Bit parts on TV shows such as "The Fresh Prince of Bel-Air" and "Saved by the Bell: The New Class" eventually led to bigger roles, but in between there were moments in which he grew disenchanted with Hollywood. Ventimiglia had just come off the ABC sci-fi thriller "The Whispers," which was canceled after one season in summer 2015, and was reassessing what he wanted "out of going into my 40s, as an actor, as a man. I pulled my foot off the gas a little bit and backed off and re-engaged with life."
By October, the script for "This Is Us" turned things around.
"When Milo first came in to meet with us, I knew instantly that that was the guy," show creator Dan Fogelman says by phone. (In fact, hanging in Ventimiglia's home office is a framed copy of the email Fogelman sent to studio executives about casting Milo.)
"It just made perfect sense," Fogelman adds, "that, 'Oh, yes, he is the patriarch of this family.' This young man who would grow into an adult man who would bring a certain kind of masculinity and old-school dad to the part, but in a fresh and exciting new way. And look, there's no mystery if you don't care about this guy. And people do."
Writer and producer Bryan Fuller, who worked with Ventimiglia on "Heroes," isn't surprised in the least that the actor, who isn't married and doesn't have kids in real life, has become America's dad.
"It is no wonder," Fuller wrote via email. "The warmth and accessibility he brought to many of his earlier roles has transformed into something nurturing and strong. In many ways, Milo's evolution as an actor parallels his evolution as a human being. A good guy that has grown into a good man."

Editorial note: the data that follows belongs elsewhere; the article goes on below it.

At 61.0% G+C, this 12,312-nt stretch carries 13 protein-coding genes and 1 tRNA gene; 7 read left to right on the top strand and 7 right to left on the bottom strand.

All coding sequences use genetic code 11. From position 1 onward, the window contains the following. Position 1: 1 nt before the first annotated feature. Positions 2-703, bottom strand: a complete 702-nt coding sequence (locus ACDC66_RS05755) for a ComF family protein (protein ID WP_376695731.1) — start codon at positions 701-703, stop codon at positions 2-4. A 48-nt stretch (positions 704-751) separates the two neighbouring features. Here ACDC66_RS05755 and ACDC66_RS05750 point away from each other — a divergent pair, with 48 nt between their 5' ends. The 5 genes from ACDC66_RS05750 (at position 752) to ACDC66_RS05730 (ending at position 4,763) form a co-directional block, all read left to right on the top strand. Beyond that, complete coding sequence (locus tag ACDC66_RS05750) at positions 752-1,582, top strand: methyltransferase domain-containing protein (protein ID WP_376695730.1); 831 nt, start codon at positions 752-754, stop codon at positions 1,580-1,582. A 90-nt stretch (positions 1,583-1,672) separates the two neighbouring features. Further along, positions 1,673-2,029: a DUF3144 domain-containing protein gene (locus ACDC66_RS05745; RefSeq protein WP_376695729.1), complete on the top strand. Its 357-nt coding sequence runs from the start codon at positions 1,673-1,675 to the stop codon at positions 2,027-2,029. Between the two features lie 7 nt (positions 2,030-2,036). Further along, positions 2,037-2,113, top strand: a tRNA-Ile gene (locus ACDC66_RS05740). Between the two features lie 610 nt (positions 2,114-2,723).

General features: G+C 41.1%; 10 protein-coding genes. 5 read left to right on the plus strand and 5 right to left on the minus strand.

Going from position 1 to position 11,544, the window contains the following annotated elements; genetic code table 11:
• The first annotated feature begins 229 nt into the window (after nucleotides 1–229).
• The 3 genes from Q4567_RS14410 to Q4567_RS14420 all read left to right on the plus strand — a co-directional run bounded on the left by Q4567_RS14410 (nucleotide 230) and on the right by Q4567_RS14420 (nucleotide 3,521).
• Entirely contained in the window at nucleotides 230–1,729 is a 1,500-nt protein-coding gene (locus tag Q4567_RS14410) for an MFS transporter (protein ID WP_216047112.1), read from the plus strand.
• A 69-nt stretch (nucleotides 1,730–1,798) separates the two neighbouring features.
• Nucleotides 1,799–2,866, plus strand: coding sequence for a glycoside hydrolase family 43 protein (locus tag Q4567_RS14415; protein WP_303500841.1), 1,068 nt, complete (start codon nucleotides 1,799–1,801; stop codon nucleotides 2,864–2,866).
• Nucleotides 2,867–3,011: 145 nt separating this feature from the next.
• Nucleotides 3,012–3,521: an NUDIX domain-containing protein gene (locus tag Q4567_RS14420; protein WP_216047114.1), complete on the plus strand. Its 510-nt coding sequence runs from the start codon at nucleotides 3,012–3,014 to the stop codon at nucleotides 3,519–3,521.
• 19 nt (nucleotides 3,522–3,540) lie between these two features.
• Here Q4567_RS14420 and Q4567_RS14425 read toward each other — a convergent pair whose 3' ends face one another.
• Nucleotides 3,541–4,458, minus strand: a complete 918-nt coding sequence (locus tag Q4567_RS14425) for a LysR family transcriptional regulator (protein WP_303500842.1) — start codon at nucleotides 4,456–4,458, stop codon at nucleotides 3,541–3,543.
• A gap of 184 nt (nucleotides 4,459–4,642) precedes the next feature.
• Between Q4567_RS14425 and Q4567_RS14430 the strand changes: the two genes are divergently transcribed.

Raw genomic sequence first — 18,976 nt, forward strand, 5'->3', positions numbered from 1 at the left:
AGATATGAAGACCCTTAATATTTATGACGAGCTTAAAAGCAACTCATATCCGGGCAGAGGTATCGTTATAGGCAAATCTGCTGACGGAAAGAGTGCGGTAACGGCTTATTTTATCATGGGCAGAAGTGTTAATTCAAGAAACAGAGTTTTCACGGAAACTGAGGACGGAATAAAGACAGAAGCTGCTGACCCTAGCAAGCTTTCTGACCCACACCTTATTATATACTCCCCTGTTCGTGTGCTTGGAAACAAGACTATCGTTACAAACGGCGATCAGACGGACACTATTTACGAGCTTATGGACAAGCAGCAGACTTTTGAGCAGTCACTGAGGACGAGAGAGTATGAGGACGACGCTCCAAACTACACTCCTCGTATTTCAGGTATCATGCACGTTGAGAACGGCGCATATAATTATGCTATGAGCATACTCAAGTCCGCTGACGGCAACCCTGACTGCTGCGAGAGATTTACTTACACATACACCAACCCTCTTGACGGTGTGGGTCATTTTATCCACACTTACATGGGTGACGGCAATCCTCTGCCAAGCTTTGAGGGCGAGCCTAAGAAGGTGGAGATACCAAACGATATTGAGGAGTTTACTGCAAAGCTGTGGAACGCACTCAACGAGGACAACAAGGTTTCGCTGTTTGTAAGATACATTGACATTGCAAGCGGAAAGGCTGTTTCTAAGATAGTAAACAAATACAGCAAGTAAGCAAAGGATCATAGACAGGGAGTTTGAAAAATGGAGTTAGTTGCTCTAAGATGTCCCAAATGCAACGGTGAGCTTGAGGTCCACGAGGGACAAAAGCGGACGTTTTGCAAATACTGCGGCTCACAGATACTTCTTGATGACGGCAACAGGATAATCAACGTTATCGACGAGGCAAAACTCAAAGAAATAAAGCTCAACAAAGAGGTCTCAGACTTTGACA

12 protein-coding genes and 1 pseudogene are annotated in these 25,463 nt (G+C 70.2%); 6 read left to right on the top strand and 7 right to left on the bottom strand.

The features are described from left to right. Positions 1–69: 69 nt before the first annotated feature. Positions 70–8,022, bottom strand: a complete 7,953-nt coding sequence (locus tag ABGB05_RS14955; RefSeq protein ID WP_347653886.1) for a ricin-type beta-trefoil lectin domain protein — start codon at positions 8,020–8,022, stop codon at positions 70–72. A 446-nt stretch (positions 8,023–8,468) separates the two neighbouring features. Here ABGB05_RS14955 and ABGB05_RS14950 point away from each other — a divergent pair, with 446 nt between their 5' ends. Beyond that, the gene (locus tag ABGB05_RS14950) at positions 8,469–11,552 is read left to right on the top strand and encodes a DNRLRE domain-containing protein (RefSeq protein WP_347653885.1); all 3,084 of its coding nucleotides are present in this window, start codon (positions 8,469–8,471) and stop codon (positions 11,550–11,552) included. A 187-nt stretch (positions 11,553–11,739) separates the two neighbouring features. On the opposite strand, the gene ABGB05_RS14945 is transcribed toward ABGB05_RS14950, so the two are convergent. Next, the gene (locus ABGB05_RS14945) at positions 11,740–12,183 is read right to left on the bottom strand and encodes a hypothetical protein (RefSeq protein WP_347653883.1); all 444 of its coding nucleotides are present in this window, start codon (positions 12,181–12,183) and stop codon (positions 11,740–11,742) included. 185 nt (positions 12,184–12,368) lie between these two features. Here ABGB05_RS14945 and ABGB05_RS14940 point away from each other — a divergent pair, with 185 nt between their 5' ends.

As "This Is Us" moves past one of its key plot points, Ventimiglia, who also splits his time producing projects with his longtime producing partner Russ Cundiff via their DiVide Pictures company, is eager to move on to other aspects of Jack.
"I feel like I've only been with this man a short period of time," he says. "We've seen maybe 32 hours' worth of Jack's life ... I still feel like there's a lot we don't know about him -- getting into his thoughts, into his heart, into his daily struggles as a human being. Then again, will we ever really know what the inside of Jack is? Because he mostly only reflects the positive."
Contemplating all that's to come also gets Ventimiglia wondering what Jack would be like today, at age 74.
"He'd be in love with those grandkids and he'd be doing something with houses -- something creative," Ventimiglia says. "And he'd be engaging with his adult children. I do wonder, though, if those lessons that his kids learned by only having Jack for a period of time -- if they would have been lost if he was still around. The what ifs can trip you up."
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